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Non suspension from practice of law for using intemperate languages in pleadings HON.

MARIBETH RODRIGUEZ-MANAHAN, Presiding Judge, Municipal Trial Court, San Mateo, Rizal vs. ATTY. RODOLFO FLORES [A.C. No. 8954. November 13, 2013.] DEL CASTILLO, J p: Facts: A complaint for Damages was filed before the Municipal Trial Court (MTC) of San Mateo, Rizal. Respondent Atty. Flores appeared as counsel for the defendant. He filed his Pre-Trial Brief without proof of MCLE compliance hence; it was expunged from the records without prejudice to the filing of another Pre-Trial Brief containing the required MCLE compliance. The preliminary conference was reset several times for failure of respondent to appear and submit his Pre-Trial Brief indicating thereon his MCLE compliance. The court a quo gave respondent last chance to submit his Pre-Trial Brief with stern warning that failure to do so shall be considered a waiver on his part. Respondent later filed his Pre-Trial Brief bearing an MCLE number which was merely superimposed without indicating the date and place of compliance. During the preliminary conference, respondent manifested that he will submit proof of compliance of his MCLE on the following day. The Investigating Judge found Atty. Flores to have failed to give due respect to the court by failing to obey court orders, by failing to submit proof of his compliance with the Mandatory Continuing Legal Education (MCLE) requirement, and for using intemperate language in his pleadings. The Investigating Judge recommended that Atty. Flores be suspended from the practice of law for one year. Issue: Whether respondent should be suspended from practice of law for using intemperate language in his pleadings Held: NO. There is no doubt that Atty. Flores failed to obey the trial court's order to submit proof of his MCLE compliance notwithstanding the several opportunities given him. Atty. Flores also employed intemperate language in his pleadings. As an officer of the court, Atty. Flores is expected to be circumspect in his language. However, the court found the recommended penalty too harsh and not commensurate with the infractions committed by the respondent. It appears that this is the first infraction committed by respondent. Also, the court is not prepared to impose on the respondent the penalty of one-year suspension for humanitarian reasons. Respondent manifested before this Court that he has been in the practice of law for half a century. Thus, he is already in his twilight years. Considering the foregoing, the court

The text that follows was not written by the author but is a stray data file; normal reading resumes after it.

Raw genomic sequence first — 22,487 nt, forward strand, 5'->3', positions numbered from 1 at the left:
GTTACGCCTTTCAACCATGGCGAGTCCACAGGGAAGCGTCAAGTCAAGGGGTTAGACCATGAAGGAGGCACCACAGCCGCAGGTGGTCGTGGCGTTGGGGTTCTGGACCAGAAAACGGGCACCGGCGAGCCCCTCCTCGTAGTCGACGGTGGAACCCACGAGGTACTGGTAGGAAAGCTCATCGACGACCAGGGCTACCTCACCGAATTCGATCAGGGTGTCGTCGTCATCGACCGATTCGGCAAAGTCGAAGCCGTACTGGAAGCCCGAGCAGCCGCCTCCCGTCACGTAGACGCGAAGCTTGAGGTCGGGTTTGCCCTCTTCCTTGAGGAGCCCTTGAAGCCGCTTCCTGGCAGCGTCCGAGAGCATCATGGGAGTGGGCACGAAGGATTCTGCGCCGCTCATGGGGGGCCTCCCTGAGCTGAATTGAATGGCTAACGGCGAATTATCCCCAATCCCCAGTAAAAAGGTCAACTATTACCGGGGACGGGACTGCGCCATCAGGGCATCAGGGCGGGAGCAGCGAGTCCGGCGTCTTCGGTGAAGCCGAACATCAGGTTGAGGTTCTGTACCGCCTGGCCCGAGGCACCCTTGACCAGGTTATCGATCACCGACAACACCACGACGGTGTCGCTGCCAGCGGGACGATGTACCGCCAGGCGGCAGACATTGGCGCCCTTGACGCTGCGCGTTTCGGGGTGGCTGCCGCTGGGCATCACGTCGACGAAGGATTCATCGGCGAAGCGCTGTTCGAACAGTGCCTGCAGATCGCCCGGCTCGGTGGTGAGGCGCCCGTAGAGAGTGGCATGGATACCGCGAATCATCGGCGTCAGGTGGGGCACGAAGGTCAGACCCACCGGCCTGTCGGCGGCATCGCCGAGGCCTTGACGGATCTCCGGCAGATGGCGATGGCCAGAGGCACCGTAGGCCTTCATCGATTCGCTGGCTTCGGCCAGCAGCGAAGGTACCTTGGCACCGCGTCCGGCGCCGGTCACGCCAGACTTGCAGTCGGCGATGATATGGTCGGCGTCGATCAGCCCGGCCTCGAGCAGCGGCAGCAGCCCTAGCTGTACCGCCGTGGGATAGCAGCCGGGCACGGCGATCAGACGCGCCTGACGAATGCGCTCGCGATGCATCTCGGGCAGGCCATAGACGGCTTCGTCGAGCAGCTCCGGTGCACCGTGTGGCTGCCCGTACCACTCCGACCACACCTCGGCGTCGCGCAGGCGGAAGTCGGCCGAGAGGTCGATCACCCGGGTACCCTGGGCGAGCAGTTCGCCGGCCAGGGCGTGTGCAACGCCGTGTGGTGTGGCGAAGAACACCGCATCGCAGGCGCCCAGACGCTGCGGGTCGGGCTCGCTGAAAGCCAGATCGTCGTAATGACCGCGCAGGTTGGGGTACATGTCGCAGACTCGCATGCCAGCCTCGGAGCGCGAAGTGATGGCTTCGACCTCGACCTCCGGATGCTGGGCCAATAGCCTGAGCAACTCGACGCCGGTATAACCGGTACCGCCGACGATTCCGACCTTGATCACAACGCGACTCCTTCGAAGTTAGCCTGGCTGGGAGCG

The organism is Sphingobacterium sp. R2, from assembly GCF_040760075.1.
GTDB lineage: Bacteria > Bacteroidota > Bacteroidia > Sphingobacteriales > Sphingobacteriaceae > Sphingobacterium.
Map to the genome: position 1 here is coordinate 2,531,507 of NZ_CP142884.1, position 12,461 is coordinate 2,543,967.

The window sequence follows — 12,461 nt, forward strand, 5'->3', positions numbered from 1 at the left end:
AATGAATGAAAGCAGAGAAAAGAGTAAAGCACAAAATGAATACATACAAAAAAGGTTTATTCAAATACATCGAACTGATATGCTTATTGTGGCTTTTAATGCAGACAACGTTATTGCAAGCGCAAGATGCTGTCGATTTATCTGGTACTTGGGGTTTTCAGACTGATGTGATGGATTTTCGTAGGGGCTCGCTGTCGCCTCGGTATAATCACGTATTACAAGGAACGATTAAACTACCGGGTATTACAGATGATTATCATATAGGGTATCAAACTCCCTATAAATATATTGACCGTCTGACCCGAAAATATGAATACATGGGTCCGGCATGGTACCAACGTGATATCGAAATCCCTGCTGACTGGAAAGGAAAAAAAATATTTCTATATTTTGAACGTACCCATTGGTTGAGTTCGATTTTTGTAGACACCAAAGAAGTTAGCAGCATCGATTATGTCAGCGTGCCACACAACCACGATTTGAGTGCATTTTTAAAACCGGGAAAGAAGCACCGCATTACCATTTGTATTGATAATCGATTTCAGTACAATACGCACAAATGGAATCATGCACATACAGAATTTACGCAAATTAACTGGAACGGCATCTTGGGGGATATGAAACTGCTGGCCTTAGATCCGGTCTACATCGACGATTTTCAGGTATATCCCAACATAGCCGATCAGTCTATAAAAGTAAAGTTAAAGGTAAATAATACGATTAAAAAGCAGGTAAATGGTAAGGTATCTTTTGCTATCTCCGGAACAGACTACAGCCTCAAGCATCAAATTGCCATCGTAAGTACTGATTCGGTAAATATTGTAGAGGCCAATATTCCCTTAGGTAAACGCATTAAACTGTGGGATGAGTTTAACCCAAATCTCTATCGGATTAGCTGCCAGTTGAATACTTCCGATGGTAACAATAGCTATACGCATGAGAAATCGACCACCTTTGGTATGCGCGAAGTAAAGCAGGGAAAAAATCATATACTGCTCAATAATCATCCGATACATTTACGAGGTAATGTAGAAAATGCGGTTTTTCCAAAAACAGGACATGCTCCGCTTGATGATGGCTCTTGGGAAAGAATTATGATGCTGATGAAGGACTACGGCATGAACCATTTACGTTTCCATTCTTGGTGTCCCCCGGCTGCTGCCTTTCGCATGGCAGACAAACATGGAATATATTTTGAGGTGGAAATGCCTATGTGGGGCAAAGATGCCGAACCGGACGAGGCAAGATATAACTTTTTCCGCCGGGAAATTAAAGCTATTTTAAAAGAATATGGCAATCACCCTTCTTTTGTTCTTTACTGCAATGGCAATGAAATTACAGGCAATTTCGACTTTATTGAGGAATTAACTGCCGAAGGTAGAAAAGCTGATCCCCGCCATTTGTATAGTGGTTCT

deem it proper to fine respondent and to remind him to be more circumspect in his acts and to obey and respect court processes.